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Amy Jean Davis in No Ordinary Family
You’ve seen thousands of nonspeaking extras doing their work in the background over the years, but who are they? Why do they do what they do, and what’s it like to be them?

Judging from my interviews, background actors range from retired people looking for diversion to the temporarily unemployed trying to make a buck to serious actors with professional training and high aspirations. Some know that they’ll never go further than crowd scenes, while others view background work as a necessary evil to be endured between real gigs. Still others believe that background acting is the chrysalis stage between the caterpillar and the butterfly.

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“There was this scene in The Office where Rainn Wilson, who plays Dwight, had to push me aside about 15 times as he was running into the conference room. After the third time, he stopped and said, ‘Hey, man, I hope I’m not hurting you.’ I said, ‘No, fine, I’m cool.’ ” —Lary Crews
In that hope, they’ve got good company. “Everybody starts somewhere, and this is a good starting point for a lot of people,” says Lee Genick, head of New York City’s Sylvia Fay/Lee Genick & Associates Casting, the oldest background casting agency on the East Coast.

Many a big star has done time in the background, including Brad Pitt (Less than Zero), Ben Affleck (Field of Dreams), Sylvester Stallone (Bananas) and Renee Zellweger (Dazed and Confused). And many smaller-name working actors supplement their incomes working as extras. Cali Moore, a New York–based actress, has worked background in Wall Street: Money Never Sleeps, Sex and the City 2 and TV’s Ugly Betty, and she recently landed a gig as Elizabeth Banks’ stand-in on the upcoming Man on a Ledge.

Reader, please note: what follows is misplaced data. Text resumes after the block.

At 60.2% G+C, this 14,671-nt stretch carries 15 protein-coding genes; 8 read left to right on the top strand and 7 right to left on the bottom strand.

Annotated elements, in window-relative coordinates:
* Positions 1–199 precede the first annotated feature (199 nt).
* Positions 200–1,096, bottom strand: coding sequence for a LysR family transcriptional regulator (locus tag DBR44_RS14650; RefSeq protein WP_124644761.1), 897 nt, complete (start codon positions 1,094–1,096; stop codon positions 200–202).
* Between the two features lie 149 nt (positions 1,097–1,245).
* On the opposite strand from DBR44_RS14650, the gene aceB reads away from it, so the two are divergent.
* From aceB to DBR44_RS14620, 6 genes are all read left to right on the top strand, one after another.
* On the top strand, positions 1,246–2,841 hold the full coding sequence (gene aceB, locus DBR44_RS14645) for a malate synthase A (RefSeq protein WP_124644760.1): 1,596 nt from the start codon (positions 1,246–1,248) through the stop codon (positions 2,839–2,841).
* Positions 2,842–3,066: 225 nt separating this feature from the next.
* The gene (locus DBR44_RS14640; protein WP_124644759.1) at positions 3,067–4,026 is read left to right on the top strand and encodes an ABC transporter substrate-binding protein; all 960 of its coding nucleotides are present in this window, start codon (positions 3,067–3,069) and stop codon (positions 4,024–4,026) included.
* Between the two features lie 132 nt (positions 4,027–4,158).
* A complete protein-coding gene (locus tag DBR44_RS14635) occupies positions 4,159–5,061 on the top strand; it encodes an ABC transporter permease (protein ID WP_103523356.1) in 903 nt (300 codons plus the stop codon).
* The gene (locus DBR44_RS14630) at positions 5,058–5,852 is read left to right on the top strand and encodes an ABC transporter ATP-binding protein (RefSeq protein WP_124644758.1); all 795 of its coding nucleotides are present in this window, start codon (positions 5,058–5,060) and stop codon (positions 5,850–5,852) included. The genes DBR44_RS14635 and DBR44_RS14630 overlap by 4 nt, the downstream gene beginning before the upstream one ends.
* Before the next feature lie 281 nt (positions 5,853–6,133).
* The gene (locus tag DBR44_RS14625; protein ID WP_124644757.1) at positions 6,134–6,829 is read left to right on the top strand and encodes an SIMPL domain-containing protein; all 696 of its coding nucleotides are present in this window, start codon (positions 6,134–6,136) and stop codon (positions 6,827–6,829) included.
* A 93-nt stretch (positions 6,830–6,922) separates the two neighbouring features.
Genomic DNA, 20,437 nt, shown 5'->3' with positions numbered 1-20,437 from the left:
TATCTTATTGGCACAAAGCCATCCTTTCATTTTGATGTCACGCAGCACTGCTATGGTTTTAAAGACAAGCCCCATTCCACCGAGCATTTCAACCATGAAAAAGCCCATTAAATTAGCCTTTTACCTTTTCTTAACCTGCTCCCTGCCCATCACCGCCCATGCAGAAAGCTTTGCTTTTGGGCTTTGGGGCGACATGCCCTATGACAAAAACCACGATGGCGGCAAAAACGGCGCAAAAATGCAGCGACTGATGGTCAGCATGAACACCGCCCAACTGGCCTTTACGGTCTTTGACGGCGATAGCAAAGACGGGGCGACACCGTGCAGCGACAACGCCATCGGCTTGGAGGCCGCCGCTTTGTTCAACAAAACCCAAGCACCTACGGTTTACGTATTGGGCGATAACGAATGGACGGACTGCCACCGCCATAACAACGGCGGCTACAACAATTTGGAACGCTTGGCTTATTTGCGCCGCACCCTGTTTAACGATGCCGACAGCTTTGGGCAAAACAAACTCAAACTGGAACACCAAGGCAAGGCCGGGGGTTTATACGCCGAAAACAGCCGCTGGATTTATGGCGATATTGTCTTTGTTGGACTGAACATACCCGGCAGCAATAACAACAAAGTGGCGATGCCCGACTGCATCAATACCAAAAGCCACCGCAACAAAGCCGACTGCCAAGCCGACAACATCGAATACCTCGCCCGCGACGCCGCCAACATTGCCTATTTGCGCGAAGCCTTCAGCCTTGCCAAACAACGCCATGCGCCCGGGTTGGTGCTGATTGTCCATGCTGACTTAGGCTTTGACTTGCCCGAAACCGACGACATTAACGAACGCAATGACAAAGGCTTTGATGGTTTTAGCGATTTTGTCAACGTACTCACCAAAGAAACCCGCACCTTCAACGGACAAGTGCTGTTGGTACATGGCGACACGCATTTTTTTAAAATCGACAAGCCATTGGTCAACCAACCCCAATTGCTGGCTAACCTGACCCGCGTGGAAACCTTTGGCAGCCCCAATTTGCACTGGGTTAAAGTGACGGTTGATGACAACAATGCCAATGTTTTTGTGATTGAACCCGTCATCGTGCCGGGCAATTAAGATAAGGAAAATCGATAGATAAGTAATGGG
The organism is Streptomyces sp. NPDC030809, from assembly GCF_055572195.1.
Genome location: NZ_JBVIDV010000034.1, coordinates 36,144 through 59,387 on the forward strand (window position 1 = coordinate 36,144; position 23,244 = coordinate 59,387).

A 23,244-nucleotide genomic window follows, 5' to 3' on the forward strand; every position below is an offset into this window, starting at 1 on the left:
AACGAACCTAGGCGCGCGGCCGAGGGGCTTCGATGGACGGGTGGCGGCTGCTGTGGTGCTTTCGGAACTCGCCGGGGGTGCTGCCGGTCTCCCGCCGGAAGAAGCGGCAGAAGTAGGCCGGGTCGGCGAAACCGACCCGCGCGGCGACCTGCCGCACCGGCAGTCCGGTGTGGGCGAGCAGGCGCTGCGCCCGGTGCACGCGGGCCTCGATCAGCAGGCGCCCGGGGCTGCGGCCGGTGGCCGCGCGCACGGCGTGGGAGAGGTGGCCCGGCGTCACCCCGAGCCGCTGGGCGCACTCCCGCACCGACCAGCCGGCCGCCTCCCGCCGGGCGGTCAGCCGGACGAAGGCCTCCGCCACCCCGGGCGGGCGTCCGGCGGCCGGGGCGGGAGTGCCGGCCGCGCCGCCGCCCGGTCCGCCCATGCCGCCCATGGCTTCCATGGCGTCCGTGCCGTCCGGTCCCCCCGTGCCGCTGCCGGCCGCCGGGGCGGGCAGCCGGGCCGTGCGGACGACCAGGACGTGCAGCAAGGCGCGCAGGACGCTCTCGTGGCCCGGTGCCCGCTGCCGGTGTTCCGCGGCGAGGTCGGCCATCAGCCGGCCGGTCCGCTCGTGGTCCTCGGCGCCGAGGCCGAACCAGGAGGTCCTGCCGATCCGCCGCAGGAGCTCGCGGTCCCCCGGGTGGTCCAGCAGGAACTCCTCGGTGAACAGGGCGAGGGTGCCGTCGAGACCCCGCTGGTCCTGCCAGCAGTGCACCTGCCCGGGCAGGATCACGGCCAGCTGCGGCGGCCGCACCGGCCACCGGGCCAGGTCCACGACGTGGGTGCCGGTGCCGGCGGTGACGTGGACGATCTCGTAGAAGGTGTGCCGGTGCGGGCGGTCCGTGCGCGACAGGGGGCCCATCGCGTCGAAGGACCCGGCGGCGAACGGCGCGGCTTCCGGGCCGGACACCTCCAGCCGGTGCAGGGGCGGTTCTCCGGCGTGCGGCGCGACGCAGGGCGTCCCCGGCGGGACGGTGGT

“I think a lot of extras believe somebody big will see them on the set, but you can’t count on that,” Moore says. “Just look at it as a day of work. At least I’m not folding sweaters at the Gap. I’m doing something toward what I want to do with my life, and that’s enough.”

Moore’s comments were echoed by a number of background actors I spoke with for this story. They know the warts-and-all of the extra’s life — low pay (about $64 per day for nonunion actors in Los Angeles; $80 for those in New York), long hours (often around 12 hours per day), few if any speaking parts — but most of them love the business, and while they don’t expect instant stardom, most believe background can be a springboard to bigger things.

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“On 30 Rock, I had a scene where it was just Alec Baldwin and me in the room. Nobody else. He talked to me for 30 minutes about where I’m from and what I’m hoping to do. He was such a nice guy.” —Cali Moore
Selina MacDonald, who moved to Hollywood from England last year, exemplifies that realistic-but-hopeful approach. She took off fast, working on 30 to 40 shows and films during her first year, including True Blood and the upcoming Tom Hanks/Julia Roberts movie, Larry Crowne. But while MacDonald is eligible to join the Screen Actors Guild (SAG), she can’t afford the initiation fee of $2,277, even though union membership would more than double her daily rate. She works part-time in catering to make ends meet.